I’ve just given a terrible lecture. I had worked hard at it but I just didn’t know the material well enough and didn’t think it was interesting enough. Perhaps it was interesting, but it was the second time I had given it, so it felt kind of second hand. It was certainly interesting to me and I’d spent ages on the figures, but when I came to give the talk, the information in the figures just fragmented and overwhelmed me. I wanted to communicate a holistic vision of the subject but it fragmented into small meaningless bits. I usually rely quite heavily on figures in my talks rather than lots of text, so when this happens and the figures swim before my eyes I am lost – its like one of those dreams when you realise you are naked. The present moment crushes me.
I managed to struggle through, but I could not get the words and sentences out well. It felt like I had wool in my mouth and I could not articulate my tongue. The students were kind. I was sure they felt sorry for me.
Something I do a lot. Especially now: beautiful new lab and office and I’m frozen with fear.. What if I never have a good idea again and cannot raise funds? Do I even really want this now? I should put some pictures up in my office and make it look lived in. Yesterday I locked my office when I went out to get a sandwich. Why did I do that? What have I got to steal? From now on the office door stays open.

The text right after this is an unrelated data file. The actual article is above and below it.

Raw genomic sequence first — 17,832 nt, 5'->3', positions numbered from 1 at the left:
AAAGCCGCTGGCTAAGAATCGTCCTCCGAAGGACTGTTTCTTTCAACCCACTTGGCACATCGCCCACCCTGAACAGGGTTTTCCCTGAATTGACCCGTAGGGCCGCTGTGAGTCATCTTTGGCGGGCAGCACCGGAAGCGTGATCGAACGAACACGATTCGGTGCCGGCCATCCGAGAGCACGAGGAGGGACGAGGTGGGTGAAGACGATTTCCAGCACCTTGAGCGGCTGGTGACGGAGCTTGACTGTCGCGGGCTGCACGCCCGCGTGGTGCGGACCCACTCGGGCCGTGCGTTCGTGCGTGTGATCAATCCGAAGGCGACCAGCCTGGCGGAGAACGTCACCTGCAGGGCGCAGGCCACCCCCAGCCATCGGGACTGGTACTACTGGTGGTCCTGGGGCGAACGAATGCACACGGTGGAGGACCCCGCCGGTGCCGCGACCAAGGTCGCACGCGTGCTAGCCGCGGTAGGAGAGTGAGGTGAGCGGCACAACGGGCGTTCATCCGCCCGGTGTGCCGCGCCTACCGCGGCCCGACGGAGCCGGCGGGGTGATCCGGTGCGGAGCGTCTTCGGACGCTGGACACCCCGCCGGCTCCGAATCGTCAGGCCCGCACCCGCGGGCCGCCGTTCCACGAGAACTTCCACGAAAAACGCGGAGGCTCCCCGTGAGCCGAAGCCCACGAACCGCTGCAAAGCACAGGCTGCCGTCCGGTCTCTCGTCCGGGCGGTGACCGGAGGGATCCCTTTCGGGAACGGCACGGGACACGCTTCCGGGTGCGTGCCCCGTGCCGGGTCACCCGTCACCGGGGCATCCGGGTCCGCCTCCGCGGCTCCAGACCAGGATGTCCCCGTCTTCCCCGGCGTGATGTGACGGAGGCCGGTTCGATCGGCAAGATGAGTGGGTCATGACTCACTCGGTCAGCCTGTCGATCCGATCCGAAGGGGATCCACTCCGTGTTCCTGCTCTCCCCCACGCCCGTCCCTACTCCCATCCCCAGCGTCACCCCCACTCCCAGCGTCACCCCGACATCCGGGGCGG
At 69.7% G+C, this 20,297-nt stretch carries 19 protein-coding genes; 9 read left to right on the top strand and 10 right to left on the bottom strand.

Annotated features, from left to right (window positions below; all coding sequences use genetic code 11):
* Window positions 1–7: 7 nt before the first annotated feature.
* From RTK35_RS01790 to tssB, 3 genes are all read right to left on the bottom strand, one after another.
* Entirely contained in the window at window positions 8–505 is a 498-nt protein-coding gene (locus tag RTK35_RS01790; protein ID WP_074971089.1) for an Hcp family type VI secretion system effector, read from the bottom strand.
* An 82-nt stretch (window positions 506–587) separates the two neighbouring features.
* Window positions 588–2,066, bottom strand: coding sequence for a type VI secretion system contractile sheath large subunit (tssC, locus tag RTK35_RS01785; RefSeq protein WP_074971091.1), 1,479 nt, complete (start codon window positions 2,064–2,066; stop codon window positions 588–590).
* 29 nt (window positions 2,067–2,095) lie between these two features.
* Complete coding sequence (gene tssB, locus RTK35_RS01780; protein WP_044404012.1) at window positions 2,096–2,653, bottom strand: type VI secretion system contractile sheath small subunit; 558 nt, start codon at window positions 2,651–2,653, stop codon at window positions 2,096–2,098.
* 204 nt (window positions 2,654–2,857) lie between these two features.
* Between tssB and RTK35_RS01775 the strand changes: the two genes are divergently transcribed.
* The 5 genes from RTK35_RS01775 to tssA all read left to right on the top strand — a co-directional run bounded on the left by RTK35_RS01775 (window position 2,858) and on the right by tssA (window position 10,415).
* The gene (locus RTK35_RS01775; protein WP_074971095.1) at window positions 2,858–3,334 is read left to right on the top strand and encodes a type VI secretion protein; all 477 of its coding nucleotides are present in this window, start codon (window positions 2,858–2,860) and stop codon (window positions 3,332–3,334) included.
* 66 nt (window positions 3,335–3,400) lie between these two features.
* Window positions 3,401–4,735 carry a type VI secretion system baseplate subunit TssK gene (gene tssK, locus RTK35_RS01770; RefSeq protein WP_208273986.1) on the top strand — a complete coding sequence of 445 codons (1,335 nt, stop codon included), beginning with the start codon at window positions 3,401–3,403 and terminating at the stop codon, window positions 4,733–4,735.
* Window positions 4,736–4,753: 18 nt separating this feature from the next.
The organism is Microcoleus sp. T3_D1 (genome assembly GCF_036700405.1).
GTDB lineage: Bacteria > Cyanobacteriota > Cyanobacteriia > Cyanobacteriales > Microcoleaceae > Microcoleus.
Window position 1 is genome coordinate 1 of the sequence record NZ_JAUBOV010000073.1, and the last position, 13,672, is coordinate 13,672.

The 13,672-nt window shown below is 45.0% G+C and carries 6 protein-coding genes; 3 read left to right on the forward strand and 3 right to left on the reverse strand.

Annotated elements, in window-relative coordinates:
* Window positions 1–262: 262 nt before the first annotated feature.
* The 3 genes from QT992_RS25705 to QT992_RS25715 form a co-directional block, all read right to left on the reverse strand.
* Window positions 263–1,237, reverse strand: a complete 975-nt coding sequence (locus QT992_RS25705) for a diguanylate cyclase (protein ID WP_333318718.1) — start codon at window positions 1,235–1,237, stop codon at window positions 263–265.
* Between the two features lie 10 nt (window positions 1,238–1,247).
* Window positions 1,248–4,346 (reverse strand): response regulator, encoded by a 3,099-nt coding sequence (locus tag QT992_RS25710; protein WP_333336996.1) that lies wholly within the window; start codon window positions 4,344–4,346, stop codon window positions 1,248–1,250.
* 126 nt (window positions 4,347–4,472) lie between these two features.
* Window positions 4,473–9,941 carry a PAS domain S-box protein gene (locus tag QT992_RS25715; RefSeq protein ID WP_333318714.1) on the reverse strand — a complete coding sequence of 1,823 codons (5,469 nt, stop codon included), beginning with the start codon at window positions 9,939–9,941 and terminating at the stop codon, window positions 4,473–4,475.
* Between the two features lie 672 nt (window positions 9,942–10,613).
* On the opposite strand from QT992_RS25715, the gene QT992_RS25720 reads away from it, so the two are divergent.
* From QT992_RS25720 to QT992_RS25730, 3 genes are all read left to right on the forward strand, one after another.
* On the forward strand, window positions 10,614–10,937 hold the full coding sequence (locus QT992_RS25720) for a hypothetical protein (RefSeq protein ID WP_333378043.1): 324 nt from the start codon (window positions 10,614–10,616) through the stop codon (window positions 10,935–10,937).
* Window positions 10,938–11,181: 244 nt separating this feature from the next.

Anyway, here is a good page I found on this subject:
The most useful reminder for me from this was: early failure is very different thing to early quitting.
I thought I was a natural teacher but only got mediocre reviews to last years lectures. Maybe I have a lot to learn and its not so easy after all.
I decided to re learn how to give lectures and attended one by a colleague
Wow. I think I know what I’m doing wrong. I try and pack in way too many slides. She only showed around 20 slides and she went into detail with each one giving a calm sense of how we can break down things and understand them
I’ve just looked at my last two lectures. 50 slides in the first one, 45 in the second one!
She also :
showed a lot of videos, said what she was going to say before saying it, mapped information to diagrams, broke things down and categorised them, nice animations of processes that she spent sufficient time on explaining.